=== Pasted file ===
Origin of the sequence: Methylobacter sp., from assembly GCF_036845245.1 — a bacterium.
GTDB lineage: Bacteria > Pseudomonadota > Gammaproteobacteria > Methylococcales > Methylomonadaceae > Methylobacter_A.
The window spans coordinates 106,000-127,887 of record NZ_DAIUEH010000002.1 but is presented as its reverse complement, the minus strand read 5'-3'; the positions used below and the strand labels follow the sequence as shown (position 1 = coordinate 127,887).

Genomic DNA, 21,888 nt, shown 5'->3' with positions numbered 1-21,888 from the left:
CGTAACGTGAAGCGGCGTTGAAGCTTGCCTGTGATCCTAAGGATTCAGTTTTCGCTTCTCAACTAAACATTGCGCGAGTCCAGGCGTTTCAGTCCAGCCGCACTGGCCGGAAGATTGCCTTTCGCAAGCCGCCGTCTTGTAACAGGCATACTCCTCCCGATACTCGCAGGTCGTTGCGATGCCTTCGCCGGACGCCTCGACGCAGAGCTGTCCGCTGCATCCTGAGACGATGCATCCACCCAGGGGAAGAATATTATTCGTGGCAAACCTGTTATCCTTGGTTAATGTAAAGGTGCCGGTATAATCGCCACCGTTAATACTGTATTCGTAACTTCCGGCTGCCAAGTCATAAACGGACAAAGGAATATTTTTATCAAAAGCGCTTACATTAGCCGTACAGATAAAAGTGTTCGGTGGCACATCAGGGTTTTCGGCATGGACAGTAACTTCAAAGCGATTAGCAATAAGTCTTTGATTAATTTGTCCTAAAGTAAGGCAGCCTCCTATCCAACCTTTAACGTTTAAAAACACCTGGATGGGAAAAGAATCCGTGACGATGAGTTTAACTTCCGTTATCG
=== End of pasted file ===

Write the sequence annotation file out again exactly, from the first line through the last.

Origin of the sequence: Methylobacter sp., from assembly GCF_036845245.1 — a bacterium.
GTDB lineage: Bacteria > Pseudomonadota > Gammaproteobacteria > Methylococcales > Methylomonadaceae > Methylobacter_A.
The window spans coordinates 106,000-127,887 of record NZ_DAIUEH010000002.1 but is presented as its reverse complement, the minus strand read 5'-3'; the positions used below and the strand labels follow the sequence as shown (position 1 = coordinate 127,887).

Genomic DNA, 21,888 nt, shown 5'->3' with positions numbered 1-21,888 from the left:
CGTAACGTGAAGCGGCGTTGAAGCTTGCCTGTGATCCTAAGGATTCAGTTTTCGCTTCTCAACTAAACATTGCGCGAGTCCAGGCGTTTCAGTCCAGCCGCACTGGCCGGAAGATTGCCTTTCGCAAGCCGCCGTCTTGTAACAGGCATACTCCTCCCGATACTCGCAGGTCGTTGCGATGCCTTCGCCGGACGCCTCGACGCAGAGCTGTCCGCTGCATCCTGAGACGATGCATCCACCCAGGGGAAGAATATTATTCGTGGCAAACCTGTTATCCTTGGTTAATGTAAAGGTGCCGGTATAATCGCCACCGTTAATACTGTATTCGTAACTTCCGGCTGCCAAGTCATAAACGGACAAAGGAATATTTTTATCAAAAGCGCTTACATTAGCCGTACAGATAAAAGTGTTCGGTGGCACATCAGGGTTTTCGGCATGGACAGTAACTTCAAAGCGATTAGCAATAAGTCTTTGATTAATTTGTCCTAAAGTAAGGCAGCCTCCTATCCAACCTTTAACGTTTAAAAACACCTGGATGGGAAAAGAATCCGTGACGATGAGTTTAACTTCCGTTATCG